Contra Cost Time editorial: Stop the Delta Tunnel Water Madness
East Bay residents have a vested interest in the Santa Clara Valley Water District’s decision on whether to support Gov. Jerry Brown’s $17 billion plan to build two tunnels under the Delta.
The governor’s top lieutenants came to San Jose for a formal presentation to the water board Tuesday to make their case — knowing that the board had just fired CEO Beau Goldie, who was a cheerleader for the tunnels from the start. The district already has contributed nearly $14 million toward studies, and Goldie had expected ratepayers to provide at least $500 million more.
Fortunately, opponents of the plan gave the board an earful as well, and members seemed to be listening.
We hope they’ll refuse to spend another dime on the scheme to move water from Northern California to Southern California.
The Bay Area does not want to further damage the largest estuary west of the Mississippi so that Central Valley farmers and Los Angeles residents can get more water. And the Santa Clara Valley board might actually be able to stop this water grab. The agency’s participation so far has allowed the governor to claim support from both Northern and Southern California. Without Santa Clara, the project is a much harder sell.
Most of the $250 million in project costs so far has come from the Metropolitan Water District, Kern County Water District of Southern California and Westlands Water District in Fresno. The state needs another $1.2 billion soon to fund engineering and design studies, and it needs assurance that enough water districts will participate to pay the $17 billion tab.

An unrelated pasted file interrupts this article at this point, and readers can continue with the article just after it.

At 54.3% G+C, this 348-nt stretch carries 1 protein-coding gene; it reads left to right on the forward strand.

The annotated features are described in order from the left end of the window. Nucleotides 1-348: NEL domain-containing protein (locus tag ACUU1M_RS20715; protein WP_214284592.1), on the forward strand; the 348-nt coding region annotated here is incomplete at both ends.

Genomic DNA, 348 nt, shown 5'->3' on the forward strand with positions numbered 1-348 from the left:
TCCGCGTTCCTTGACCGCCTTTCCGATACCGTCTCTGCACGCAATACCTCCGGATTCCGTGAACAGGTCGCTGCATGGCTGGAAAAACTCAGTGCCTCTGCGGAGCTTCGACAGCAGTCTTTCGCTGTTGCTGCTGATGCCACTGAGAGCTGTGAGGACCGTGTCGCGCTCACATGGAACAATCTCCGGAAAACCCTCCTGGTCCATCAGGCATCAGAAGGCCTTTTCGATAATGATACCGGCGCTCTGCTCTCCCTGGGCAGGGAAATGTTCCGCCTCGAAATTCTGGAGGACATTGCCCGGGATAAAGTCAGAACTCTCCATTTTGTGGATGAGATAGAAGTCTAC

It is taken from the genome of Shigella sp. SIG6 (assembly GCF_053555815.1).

Or more. Way more, most likely, for 35 miles of 40-foot-wide tunnels, knowing how costs have multiplied for most if not all major tunnel projects.
Of the seven Santa Clara Valley Water District board members, five — Chairwoman Barbara Keegan, Vice Chairman John Varela, Gary Kremen, Linda LeZotte and Richard Santos — voiced skepticism Tuesday when Brown’s team made its case. That is a hopeful sign, even though the other two, Nai Hsueh and Tony Estremera, voiced support.
Every serious scientific study of the Delta shows that its health is deteriorating because too much water already is being drained away. State biologists reported this spring that the Delta smelt, the canary in the coal mine for the Delta, is almost extinct. Salmon runs were pathetic this year.
The best way for California to meet its water needs is to focus on conservation, recycling and reuse. Agriculture uses about 75 percent of the state’s water supply, but only 40 percent of farmers use drip irrigation.
The state has wasted six critical years wrestling with the tunnels when it could have been advancing sensible strategies. The Santa Clara Valley Water District, with Goldie’s leadership, has enabled that waste.
The water board now should put a stop to it.